The B.E. Journal of Economic Analysis & Policy
Editor-in-Chief: Ludwig, Sandra / Schmitz, Hendrik
Ed. by Barigozzi, Francesca / Brunner, Johann / Fleck, Robert / Mastrobuoni, Giovanni / Mendola, Mariapia / Requate, Till / de Vries, Frans / Wenzel, Tobias
IMPACT FACTOR 2018: 0.520
5-year IMPACT FACTOR: 0.556
CiteScore 2018: 0.54
SCImago Journal Rank (SJR) 2018: 0.356
Source Normalized Impact per Paper (SNIP) 2018: 0.394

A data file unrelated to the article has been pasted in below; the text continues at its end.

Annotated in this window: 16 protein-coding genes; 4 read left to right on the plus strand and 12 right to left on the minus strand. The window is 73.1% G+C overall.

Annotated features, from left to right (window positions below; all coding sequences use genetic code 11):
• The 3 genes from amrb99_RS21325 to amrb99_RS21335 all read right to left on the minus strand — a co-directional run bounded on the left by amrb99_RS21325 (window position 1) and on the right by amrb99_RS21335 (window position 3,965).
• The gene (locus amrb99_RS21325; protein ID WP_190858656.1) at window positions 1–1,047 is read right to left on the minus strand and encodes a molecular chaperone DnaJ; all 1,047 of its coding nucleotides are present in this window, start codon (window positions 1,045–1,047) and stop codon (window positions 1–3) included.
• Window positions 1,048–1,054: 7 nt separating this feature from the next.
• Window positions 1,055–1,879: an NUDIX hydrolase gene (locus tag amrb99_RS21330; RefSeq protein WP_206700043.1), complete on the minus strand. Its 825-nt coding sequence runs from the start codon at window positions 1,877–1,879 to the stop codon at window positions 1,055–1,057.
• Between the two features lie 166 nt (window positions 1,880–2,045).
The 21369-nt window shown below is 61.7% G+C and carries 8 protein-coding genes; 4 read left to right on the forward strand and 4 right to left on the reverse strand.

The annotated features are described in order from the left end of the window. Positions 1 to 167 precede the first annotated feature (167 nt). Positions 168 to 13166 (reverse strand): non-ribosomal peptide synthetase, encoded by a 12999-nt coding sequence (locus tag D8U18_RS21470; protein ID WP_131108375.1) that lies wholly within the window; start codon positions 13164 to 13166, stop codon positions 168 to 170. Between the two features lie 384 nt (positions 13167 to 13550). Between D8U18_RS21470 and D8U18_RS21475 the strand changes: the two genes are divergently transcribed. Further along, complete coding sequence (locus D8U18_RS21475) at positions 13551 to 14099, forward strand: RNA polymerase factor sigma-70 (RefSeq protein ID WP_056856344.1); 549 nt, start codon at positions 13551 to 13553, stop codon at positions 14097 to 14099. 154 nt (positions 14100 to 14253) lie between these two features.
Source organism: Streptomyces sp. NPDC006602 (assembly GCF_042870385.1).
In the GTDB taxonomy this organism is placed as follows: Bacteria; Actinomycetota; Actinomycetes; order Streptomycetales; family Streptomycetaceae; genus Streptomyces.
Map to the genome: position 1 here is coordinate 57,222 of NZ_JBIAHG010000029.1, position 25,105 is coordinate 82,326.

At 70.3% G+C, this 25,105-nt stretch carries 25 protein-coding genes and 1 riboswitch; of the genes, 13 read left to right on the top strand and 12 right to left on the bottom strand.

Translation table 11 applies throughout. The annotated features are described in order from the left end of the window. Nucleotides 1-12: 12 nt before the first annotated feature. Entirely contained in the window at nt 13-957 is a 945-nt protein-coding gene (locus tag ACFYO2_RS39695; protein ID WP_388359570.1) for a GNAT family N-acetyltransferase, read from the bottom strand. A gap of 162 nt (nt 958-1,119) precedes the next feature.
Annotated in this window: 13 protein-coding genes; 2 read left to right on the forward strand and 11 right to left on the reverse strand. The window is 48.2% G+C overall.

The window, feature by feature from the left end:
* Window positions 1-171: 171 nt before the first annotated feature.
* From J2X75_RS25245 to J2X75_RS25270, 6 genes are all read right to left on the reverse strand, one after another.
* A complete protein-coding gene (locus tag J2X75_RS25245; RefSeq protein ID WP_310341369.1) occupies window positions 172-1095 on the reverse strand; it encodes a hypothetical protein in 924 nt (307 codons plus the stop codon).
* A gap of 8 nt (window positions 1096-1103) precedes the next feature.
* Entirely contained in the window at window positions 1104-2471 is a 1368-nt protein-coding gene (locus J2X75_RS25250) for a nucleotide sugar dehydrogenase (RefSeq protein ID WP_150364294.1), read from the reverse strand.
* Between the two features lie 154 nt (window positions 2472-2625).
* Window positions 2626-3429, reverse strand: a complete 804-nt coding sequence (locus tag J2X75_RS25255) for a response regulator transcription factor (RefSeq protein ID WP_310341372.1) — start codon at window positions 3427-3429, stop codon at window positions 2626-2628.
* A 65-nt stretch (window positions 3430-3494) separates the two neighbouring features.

This paper explores how high school graduate men and women vary in their behavioral responses to beginning labor market entry during a recession. In contrast with previous related literature that found a substantial negative wage impact but minimal employment impact in samples of highly educated men, the empirical evidence presented here suggests a different outcome for the less well educated, and between the sexes. Women, but not men, who graduate high school in an adverse labor market are less likely to be in the workforce for the next four years, but longer-term effects are minimal. Further, while men increase their enrollment as a short-run response to weak labor demand, women do not; instead, they appear temporarily to substitute into home production. Women's wages are less affected than men's, and both groups' wages are less affected than the college graduates previously studied.
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